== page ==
Aquent: This is an interesting one. More of a head-hunting resource, but you can post your resume and search for jobs. I haven’t had too much contact with them yet: I selected an agent based on my location and specific industry (there’s only a couple options) and the woman contacted me with a set of questions and a reminder to create my online profile. I was skeptical, but seems to be free. It takes a bit of time getting everything in, but you can upload any portfolio work and list websites you’ve worked on as well. We’ll see what happens with it.

nna.org: Getting more specific here, but the NNA is the National Newspaper Association and they support community newspapers. Although their job board is not exclusively for positions AT newspapers. Allstate had a posting the other day, and there really aren’t all that many postings. But a cool site nonetheless and you never know what could crop up.

Ed2010.com: I really like this site, and would probably have liked it even more if I was still in college or just out of college. Seems incredibly useful for interning, and it’s basically a guide on entering the job world. But seeing how I have little magazine experience, which is their main focus, it’s pretty fitting for me now too. Oh, entry level! Again, there aren’t a ton of postings, but the ones that are there always seem pretty cool and would be great gigs. Plus, even if the job isn’t right for you, most of the time it’s for a company/mag you’ve never heard of, and that’s always worth checking out.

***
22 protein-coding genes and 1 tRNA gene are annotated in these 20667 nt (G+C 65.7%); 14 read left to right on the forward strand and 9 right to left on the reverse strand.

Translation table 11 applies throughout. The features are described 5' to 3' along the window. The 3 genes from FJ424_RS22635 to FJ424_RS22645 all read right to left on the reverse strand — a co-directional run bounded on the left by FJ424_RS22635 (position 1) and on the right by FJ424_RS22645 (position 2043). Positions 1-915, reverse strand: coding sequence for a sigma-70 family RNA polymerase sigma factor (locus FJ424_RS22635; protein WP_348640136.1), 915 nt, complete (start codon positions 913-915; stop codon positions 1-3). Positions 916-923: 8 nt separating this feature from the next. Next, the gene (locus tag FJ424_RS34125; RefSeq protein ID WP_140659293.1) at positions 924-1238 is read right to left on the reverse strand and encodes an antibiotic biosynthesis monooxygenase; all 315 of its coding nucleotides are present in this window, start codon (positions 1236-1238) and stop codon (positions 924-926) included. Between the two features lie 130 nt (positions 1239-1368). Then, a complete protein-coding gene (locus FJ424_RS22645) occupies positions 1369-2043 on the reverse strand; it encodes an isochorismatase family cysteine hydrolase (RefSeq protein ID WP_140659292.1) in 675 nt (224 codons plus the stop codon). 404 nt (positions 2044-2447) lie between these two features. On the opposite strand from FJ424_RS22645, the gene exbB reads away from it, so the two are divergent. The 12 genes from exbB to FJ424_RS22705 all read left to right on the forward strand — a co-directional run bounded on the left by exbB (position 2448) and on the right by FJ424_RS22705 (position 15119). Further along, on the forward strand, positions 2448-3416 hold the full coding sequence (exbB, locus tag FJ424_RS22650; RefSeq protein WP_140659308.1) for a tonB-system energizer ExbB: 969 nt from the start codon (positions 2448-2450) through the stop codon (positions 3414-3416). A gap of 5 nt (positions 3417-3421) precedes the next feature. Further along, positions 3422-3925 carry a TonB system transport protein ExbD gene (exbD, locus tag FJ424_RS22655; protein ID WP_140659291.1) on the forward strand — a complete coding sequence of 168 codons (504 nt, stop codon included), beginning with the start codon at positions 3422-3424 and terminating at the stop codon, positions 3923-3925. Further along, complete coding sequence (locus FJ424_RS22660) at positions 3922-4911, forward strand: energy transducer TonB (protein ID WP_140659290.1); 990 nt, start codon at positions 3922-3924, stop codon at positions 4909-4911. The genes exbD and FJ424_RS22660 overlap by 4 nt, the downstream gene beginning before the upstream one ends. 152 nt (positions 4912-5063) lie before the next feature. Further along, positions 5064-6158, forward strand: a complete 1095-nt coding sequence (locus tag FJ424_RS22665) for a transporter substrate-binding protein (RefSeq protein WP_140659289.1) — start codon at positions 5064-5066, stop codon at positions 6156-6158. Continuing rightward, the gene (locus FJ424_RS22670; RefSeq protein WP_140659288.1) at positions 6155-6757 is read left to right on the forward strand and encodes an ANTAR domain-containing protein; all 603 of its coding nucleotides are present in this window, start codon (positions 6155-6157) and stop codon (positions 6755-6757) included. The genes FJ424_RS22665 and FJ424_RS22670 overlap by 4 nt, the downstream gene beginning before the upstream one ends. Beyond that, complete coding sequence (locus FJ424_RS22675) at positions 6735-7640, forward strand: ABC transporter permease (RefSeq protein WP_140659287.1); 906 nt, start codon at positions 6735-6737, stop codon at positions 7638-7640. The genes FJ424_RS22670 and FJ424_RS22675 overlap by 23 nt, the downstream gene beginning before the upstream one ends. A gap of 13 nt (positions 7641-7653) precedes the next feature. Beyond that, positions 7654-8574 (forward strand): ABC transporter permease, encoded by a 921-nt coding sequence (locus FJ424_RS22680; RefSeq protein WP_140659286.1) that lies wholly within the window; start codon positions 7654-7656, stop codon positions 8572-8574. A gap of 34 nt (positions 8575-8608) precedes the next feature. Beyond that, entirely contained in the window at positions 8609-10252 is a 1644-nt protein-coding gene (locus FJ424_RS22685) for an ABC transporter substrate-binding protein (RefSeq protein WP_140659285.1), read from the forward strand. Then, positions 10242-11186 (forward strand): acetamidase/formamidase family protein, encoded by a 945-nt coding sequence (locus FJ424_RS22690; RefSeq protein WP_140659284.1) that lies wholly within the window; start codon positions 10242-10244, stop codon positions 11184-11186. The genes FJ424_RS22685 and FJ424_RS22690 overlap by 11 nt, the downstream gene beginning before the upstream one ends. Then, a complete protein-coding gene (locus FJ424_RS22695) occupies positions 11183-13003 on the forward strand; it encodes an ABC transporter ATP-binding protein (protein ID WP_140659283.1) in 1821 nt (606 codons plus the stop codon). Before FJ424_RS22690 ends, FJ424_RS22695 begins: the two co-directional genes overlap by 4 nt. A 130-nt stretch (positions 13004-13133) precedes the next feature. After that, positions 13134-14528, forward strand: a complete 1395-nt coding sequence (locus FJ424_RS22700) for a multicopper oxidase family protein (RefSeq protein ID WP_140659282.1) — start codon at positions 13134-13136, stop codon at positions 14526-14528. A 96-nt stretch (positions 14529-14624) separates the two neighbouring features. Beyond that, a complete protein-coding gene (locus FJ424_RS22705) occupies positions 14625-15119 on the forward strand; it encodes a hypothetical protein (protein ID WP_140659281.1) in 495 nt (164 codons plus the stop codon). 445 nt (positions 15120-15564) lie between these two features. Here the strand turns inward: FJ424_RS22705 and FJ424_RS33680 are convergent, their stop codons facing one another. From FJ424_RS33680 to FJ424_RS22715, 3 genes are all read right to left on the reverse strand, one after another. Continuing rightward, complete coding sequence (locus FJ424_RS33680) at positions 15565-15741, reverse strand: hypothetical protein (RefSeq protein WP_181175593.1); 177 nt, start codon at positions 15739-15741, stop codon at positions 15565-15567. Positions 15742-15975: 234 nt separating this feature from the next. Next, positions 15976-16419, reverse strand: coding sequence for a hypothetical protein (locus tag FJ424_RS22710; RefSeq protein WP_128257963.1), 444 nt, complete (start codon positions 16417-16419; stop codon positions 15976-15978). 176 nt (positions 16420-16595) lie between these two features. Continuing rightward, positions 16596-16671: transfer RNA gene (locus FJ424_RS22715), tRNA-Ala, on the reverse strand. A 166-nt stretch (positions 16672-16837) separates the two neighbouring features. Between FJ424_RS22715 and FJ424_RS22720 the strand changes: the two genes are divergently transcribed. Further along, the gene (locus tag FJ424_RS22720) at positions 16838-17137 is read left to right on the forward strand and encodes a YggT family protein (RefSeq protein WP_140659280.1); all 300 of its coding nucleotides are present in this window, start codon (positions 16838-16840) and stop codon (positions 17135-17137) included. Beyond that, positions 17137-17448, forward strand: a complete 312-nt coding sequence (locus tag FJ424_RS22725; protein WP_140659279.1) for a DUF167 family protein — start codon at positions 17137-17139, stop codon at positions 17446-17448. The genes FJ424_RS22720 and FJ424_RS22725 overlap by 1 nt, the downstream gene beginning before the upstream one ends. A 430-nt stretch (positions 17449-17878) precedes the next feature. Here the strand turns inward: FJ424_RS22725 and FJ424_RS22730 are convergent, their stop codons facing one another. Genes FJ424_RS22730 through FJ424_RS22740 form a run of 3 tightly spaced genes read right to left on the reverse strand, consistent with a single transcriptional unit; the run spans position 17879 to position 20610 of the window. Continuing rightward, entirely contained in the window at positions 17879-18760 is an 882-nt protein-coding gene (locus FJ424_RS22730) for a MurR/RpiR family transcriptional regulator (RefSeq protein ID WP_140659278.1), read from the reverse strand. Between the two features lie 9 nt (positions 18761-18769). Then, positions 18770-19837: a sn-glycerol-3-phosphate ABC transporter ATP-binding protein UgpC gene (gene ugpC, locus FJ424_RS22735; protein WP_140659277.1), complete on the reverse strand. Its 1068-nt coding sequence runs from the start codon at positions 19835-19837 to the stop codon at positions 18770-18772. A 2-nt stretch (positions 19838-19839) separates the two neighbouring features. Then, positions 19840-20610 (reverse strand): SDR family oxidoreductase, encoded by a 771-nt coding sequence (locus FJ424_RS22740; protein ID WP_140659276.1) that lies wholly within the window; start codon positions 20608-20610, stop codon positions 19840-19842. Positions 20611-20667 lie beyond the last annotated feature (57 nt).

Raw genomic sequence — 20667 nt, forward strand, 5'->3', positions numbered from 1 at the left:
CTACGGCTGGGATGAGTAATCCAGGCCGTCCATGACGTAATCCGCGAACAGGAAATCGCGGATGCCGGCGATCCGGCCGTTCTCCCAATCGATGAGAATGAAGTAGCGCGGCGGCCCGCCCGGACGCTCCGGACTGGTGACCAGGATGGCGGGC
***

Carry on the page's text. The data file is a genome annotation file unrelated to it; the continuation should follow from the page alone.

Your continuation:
JournalismJobs.com: Like the name implies! More convenient if you’re looking for reporting gigs, but they do claim to be all-things media. Postings can be seriously lacking in some states, too.

Obviously, I use monster.com and all the major ones. My tip with those is to refrain from searching by keywords. Perhaps that’s standard fair, but I feel way more comfortable searching by city/state and skimming over irrelevant listings, than I do entering a keyword and possibly excluding the perfect job because of a title or something silly. It’s really not that difficult doing it the other way, and if it’s not a standard practice on all the sites – it should be! Oh, and a note about Craigslist — can be worthwhile if you’re searching for a job in a major city. Not so much in smaller areas. Either way though, be always mindful of ‘scamming’, and this is not for those stupidly obvious scams, but for people simply trying to get your contact information. Sometimes, you can’t really tell which is which. Even if the company name isn’t listed, it could still be a legit job, so there may not be a way around that. However, after you apply, you’ll get an email back saying you need to finish the application process online to be considered. You’ll go to the site, they’ll ask if you want an online education from Phoenix, – blah blah blah – which you can decline and then they’ll ask for references. Not only do they get YOUR email and phone number, but they get your references’ as well. So don’t even bother with these sites. I got a million calls from Phoenix and now I get a ton of Spam. I tried to find the article, but apparently some of these companies go so far as to call you in for interviews!

I’m also about to try SimplyHired.com — might end up being a good resource.

I’ll be sure to list more sites as I continue my search!